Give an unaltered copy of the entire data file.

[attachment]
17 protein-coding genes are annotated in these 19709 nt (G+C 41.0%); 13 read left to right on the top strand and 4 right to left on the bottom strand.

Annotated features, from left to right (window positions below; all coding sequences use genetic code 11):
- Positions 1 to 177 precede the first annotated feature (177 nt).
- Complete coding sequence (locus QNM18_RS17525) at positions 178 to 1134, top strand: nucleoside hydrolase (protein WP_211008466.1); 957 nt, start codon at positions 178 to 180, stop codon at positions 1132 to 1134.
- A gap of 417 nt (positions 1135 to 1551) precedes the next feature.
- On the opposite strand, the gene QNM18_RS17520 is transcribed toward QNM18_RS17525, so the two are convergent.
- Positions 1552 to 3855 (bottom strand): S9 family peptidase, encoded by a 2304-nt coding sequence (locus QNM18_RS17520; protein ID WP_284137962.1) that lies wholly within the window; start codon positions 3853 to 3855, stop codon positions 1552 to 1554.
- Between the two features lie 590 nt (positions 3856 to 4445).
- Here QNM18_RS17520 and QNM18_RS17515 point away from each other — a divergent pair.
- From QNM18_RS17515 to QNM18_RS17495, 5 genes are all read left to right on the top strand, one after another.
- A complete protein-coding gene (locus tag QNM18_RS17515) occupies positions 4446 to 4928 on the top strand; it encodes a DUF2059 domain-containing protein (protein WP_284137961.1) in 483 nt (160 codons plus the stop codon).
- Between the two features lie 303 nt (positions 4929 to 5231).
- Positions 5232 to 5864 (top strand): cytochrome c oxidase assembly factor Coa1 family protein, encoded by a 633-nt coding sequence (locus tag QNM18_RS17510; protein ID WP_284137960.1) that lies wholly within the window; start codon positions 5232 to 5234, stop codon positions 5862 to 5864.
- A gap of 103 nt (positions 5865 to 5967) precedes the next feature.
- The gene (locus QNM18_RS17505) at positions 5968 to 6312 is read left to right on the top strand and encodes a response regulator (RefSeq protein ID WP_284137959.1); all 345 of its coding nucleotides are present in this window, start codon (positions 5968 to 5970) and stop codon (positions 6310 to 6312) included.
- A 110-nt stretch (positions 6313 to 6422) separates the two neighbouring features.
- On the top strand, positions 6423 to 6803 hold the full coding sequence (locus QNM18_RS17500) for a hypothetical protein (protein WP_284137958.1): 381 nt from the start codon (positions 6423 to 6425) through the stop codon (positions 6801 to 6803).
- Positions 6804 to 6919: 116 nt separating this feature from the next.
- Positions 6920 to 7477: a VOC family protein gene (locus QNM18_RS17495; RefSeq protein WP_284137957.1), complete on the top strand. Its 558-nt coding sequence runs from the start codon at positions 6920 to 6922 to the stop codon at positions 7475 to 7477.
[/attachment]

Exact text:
17 protein-coding genes are annotated in these 19709 nt (G+C 41.0%); 13 read left to right on the top strand and 4 right to left on the bottom strand.

Annotated features, from left to right (window positions below; all coding sequences use genetic code 11):
- Positions 1 to 177 precede the first annotated feature (177 nt).
- Complete coding sequence (locus QNM18_RS17525) at positions 178 to 1134, top strand: nucleoside hydrolase (protein WP_211008466.1); 957 nt, start codon at positions 178 to 180, stop codon at positions 1132 to 1134.
- A gap of 417 nt (positions 1135 to 1551) precedes the next feature.
- On the opposite strand, the gene QNM18_RS17520 is transcribed toward QNM18_RS17525, so the two are convergent.
- Positions 1552 to 3855 (bottom strand): S9 family peptidase, encoded by a 2304-nt coding sequence (locus QNM18_RS17520; protein ID WP_284137962.1) that lies wholly within the window; start codon positions 3853 to 3855, stop codon positions 1552 to 1554.
- Between the two features lie 590 nt (positions 3856 to 4445).
- Here QNM18_RS17520 and QNM18_RS17515 point away from each other — a divergent pair.
- From QNM18_RS17515 to QNM18_RS17495, 5 genes are all read left to right on the top strand, one after another.
- A complete protein-coding gene (locus tag QNM18_RS17515) occupies positions 4446 to 4928 on the top strand; it encodes a DUF2059 domain-containing protein (protein WP_284137961.1) in 483 nt (160 codons plus the stop codon).
- Between the two features lie 303 nt (positions 4929 to 5231).
- Positions 5232 to 5864 (top strand): cytochrome c oxidase assembly factor Coa1 family protein, encoded by a 633-nt coding sequence (locus tag QNM18_RS17510; protein ID WP_284137960.1) that lies wholly within the window; start codon positions 5232 to 5234, stop codon positions 5862 to 5864.
- A gap of 103 nt (positions 5865 to 5967) precedes the next feature.
- The gene (locus QNM18_RS17505) at positions 5968 to 6312 is read left to right on the top strand and encodes a response regulator (RefSeq protein ID WP_284137959.1); all 345 of its coding nucleotides are present in this window, start codon (positions 5968 to 5970) and stop codon (positions 6310 to 6312) included.
- A 110-nt stretch (positions 6313 to 6422) separates the two neighbouring features.
- On the top strand, positions 6423 to 6803 hold the full coding sequence (locus QNM18_RS17500) for a hypothetical protein (protein WP_284137958.1): 381 nt from the start codon (positions 6423 to 6425) through the stop codon (positions 6801 to 6803).
- Positions 6804 to 6919: 116 nt separating this feature from the next.
- Positions 6920 to 7477: a VOC family protein gene (locus QNM18_RS17495; RefSeq protein WP_284137957.1), complete on the top strand. Its 558-nt coding sequence runs from the start codon at positions 6920 to 6922 to the stop codon at positions 7475 to 7477.